[notice]A monthly column in which we share testimonies of some of South Africa’s ‘True Champions’ who bring glory to God and bless their fellow-citizens, by opposing the tide of corruption and taking a strong stand for ethics in their spheres of influence.
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Your greatest joy, fulfillment and blessing are close to where you are says theologian and author Dr Dion Forster, who is Chairperson of EXPOSED, an international campaign that tackles the global issue of corruption and its devastating impact on the world’s poorest people. I was talking to Forster, who is Senior Researcher in Systematic Theology and Ecclesiology at the Beyers Naudé Centre for Public Theology at Stellenbosch University at the end of a recent Winter School presented by the university’s Faculty of Theology in collaboration with the Centre, Communitas and Ekklesia.
Forster who was one of the keynote speakers at the Winter School told me that most people don’t have the privilege of discovering their true calling but this does not mean God does not have a plan for everybody. “People need to realize that they can transform the situation they are in to use it for God’s glory,” he said, illustrating his point with the example of Global Day of Prayer (2001) and Unashamedly Ethical (2009) founder Graham Power (See last month’s True Champions column) who God has been using while he remained in the construction industry, as opposed to calling him into ‘fulltime ministry’.
Life changing meeting
Forster says that his own life was radically altered following a conversation with Power who approached him after a service at a church he was pastoring in 1999. He shared Power’s marketplace ministry journey becoming chaplain to the Power Group of Companies as well as the Global Day of Prayer and Unashamedly Ethical movements.
UE is a global partner of the EXPOSED campaign, which has offices in Cape Town, London, New York and Malaysia, and as Chairman of EXPOSED, Forster has been around the world meeting church and business leaders, as well as heads of state and the United Nations with the aim of securing their support in fighting corruption by mobilising the world’s massive Christian population. .He says, “We have achieved a global reach of 153 countries with 150 million people participating in the campaign. It will culminate with a global call to end corruption that will be presented at the G20 Leaders Summit in Australia. We will hand over the global call to end corruption, which includes a call for policy changes. There will also be a public press event involving the youth who are a key focus of the campaign.”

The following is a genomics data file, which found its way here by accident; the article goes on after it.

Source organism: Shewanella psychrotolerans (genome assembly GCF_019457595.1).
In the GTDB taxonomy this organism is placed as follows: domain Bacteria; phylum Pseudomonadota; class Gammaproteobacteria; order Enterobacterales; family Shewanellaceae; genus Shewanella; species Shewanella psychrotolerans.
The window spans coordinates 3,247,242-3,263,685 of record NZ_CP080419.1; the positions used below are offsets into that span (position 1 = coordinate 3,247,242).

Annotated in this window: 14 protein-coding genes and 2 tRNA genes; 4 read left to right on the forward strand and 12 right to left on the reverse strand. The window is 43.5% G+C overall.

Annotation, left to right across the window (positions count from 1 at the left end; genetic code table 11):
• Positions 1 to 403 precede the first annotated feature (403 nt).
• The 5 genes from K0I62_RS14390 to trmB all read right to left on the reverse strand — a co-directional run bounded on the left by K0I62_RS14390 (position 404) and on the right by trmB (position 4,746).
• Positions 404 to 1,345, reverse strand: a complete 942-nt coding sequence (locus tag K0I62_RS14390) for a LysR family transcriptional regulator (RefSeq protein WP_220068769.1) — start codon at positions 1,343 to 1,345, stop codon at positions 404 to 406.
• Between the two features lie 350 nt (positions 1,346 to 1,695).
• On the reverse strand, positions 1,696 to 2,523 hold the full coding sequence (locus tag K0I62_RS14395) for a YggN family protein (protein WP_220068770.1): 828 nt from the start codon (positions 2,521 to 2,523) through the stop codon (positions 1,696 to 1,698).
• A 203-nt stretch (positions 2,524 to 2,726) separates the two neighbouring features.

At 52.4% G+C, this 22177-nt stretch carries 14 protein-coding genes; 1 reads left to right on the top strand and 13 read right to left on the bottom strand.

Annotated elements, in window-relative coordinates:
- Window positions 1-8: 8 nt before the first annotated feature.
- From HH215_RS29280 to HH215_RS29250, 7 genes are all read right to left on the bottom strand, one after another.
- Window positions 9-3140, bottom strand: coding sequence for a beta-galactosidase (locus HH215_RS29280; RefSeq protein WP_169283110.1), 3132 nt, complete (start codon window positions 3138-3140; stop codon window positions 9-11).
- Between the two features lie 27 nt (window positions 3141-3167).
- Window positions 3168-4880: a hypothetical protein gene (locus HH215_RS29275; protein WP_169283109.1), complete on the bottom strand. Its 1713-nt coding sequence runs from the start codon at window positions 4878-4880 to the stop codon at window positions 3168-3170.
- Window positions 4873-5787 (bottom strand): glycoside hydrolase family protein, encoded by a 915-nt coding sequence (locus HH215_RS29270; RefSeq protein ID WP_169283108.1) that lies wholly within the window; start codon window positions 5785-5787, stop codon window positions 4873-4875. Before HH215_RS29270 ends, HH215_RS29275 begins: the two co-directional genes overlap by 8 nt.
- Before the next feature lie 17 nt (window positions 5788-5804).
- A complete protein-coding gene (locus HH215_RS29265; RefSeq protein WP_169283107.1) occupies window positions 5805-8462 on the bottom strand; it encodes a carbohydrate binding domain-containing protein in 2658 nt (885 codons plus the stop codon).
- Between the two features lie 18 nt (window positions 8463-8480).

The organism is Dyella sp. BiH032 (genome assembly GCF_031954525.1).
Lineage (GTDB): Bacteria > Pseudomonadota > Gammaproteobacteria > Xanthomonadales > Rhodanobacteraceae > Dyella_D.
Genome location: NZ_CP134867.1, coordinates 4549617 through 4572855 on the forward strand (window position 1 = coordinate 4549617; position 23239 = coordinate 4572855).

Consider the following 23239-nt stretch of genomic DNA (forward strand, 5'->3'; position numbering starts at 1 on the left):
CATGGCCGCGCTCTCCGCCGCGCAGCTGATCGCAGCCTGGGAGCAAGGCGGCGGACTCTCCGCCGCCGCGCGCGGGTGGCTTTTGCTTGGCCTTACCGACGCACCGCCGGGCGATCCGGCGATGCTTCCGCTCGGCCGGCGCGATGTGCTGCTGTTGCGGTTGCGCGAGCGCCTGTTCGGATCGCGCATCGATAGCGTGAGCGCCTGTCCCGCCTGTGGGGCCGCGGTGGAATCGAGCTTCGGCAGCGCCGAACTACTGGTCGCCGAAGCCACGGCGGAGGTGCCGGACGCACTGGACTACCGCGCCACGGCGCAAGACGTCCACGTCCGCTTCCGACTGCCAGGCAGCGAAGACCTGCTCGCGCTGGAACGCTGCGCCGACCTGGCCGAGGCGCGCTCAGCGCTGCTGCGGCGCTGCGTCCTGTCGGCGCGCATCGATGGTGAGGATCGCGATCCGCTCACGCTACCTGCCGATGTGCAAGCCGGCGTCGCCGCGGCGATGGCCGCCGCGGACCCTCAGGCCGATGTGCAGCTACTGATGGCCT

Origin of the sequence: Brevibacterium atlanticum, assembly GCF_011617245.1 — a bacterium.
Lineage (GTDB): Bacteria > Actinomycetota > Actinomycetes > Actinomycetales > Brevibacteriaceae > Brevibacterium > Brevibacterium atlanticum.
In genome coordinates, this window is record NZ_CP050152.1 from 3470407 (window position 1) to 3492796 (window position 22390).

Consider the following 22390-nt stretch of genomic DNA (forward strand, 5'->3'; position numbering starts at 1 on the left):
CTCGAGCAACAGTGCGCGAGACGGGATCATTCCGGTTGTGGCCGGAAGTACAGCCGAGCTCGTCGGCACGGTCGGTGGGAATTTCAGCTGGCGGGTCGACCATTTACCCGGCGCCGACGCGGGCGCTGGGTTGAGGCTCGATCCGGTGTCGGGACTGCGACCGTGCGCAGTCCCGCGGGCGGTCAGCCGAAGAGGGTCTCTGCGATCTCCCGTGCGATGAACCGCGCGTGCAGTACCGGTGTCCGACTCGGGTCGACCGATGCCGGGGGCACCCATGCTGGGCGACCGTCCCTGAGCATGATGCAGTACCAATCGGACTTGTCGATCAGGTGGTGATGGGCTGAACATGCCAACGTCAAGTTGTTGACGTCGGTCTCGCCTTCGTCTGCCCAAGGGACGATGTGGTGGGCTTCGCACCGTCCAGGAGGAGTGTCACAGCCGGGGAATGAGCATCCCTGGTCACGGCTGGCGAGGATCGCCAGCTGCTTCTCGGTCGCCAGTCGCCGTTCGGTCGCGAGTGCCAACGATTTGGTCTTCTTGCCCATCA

Forefront of fight against corruption
Forster considers being at the forefront of the fight against corruption a privilege, saying it has allowed him to express his faith in a tangible way. He adds: “Principles of justice and equity are a core of our faith; the Bible deals with very strong social issues.” On the role of the church, Forster says the focus should not be on the church or politics but rather on being obedient to God and serving communities and the world according to the will of Christ. This was the thrust of his presentation at the Winter School, which he says was like getting a remarkable glimpse of the Kingdom of God with several hundred people representing a wide range of denominations and races together for three days discussing the issue of the role of the church in Africa over the next 20 years.
Reflecting on the 15 years since his post-service meeting with Power, Forster says he cannot believe how fortunate he has been — especially considering his childhood. Born in Zimbabwe to parents who divorced when he was only two years old, he says growing up with an unstable childhood he never considered the possibility of ever leaving the area of his birth. This changed when his father obtained custody of his brother and himself after moving to Cape Town. He visited a church because of a girlfriend but Forster says: “I experienced such love in the church, like I never experienced before, and I knew in an instant that I would spend my life in ministry. That was while I was still in high school.” Although no longer in fulltime church ministry, Forster has remained true to his calling to serve and lead people out of darkness, albeit as a theologian, marketplace minister and global anti-corruption activist.